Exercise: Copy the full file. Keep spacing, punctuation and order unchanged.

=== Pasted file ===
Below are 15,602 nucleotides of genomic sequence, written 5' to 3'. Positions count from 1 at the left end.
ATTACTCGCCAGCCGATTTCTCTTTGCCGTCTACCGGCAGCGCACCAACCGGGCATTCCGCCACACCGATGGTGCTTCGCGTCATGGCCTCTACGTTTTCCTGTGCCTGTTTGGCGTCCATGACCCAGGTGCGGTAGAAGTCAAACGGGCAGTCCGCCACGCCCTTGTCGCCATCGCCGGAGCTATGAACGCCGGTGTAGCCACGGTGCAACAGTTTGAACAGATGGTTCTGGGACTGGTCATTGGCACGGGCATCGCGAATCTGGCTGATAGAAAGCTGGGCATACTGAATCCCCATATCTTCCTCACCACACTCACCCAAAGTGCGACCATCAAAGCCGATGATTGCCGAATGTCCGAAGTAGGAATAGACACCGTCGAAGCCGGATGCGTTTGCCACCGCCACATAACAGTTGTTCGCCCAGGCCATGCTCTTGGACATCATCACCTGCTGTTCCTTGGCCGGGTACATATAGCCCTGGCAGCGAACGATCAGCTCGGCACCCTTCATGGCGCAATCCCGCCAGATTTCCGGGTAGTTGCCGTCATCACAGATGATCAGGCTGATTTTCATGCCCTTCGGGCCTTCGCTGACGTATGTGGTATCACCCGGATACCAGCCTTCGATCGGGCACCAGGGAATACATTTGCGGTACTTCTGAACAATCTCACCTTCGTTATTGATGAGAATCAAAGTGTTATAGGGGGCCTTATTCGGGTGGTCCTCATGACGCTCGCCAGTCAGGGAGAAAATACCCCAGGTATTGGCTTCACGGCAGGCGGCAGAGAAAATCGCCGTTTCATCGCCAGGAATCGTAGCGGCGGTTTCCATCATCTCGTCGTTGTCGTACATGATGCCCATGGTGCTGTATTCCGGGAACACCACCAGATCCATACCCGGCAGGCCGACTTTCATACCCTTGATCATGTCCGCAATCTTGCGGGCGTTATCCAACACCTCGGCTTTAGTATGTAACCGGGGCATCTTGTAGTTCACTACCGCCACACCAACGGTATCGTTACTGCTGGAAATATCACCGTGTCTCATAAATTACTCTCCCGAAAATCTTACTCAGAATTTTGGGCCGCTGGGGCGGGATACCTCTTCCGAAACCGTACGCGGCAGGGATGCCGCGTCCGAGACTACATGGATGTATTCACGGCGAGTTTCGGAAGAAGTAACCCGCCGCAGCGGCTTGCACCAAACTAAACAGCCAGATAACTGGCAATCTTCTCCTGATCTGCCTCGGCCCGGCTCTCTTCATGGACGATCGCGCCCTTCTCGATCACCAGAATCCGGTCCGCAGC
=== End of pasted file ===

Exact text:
Below are 15,602 nucleotides of genomic sequence, written 5' to 3'. Positions count from 1 at the left end.
ATTACTCGCCAGCCGATTTCTCTTTGCCGTCTACCGGCAGCGCACCAACCGGGCATTCCGCCACACCGATGGTGCTTCGCGTCATGGCCTCTACGTTTTCCTGTGCCTGTTTGGCGTCCATGACCCAGGTGCGGTAGAAGTCAAACGGGCAGTCCGCCACGCCCTTGTCGCCATCGCCGGAGCTATGAACGCCGGTGTAGCCACGGTGCAACAGTTTGAACAGATGGTTCTGGGACTGGTCATTGGCACGGGCATCGCGAATCTGGCTGATAGAAAGCTGGGCATACTGAATCCCCATATCTTCCTCACCACACTCACCCAAAGTGCGACCATCAAAGCCGATGATTGCCGAATGTCCGAAGTAGGAATAGACACCGTCGAAGCCGGATGCGTTTGCCACCGCCACATAACAGTTGTTCGCCCAGGCCATGCTCTTGGACATCATCACCTGCTGTTCCTTGGCCGGGTACATATAGCCCTGGCAGCGAACGATCAGCTCGGCACCCTTCATGGCGCAATCCCGCCAGATTTCCGGGTAGTTGCCGTCATCACAGATGATCAGGCTGATTTTCATGCCCTTCGGGCCTTCGCTGACGTATGTGGTATCACCCGGATACCAGCCTTCGATCGGGCACCAGGGAATACATTTGCGGTACTTCTGAACAATCTCACCTTCGTTATTGATGAGAATCAAAGTGTTATAGGGGGCCTTATTCGGGTGGTCCTCATGACGCTCGCCAGTCAGGGAGAAAATACCCCAGGTATTGGCTTCACGGCAGGCGGCAGAGAAAATCGCCGTTTCATCGCCAGGAATCGTAGCGGCGGTTTCCATCATCTCGTCGTTGTCGTACATGATGCCCATGGTGCTGTATTCCGGGAACACCACCAGATCCATACCCGGCAGGCCGACTTTCATACCCTTGATCATGTCCGCAATCTTGCGGGCGTTATCCAACACCTCGGCTTTAGTATGTAACCGGGGCATCTTGTAGTTCACTACCGCCACACCAACGGTATCGTTACTGCTGGAAATATCACCGTGTCTCATAAATTACTCTCCCGAAAATCTTACTCAGAATTTTGGGCCGCTGGGGCGGGATACCTCTTCCGAAACCGTACGCGGCAGGGATGCCGCGTCCGAGACTACATGGATGTATTCACGGCGAGTTTCGGAAGAAGTAACCCGCCGCAGCGGCTTGCACCAAACTAAACAGCCAGATAACTGGCAATCTTCTCCTGATCTGCCTCGGCCCGGCTCTCTTCATGGACGATCGCGCCCTTCTCGATCACCAGAATCCGGTCCGCAGC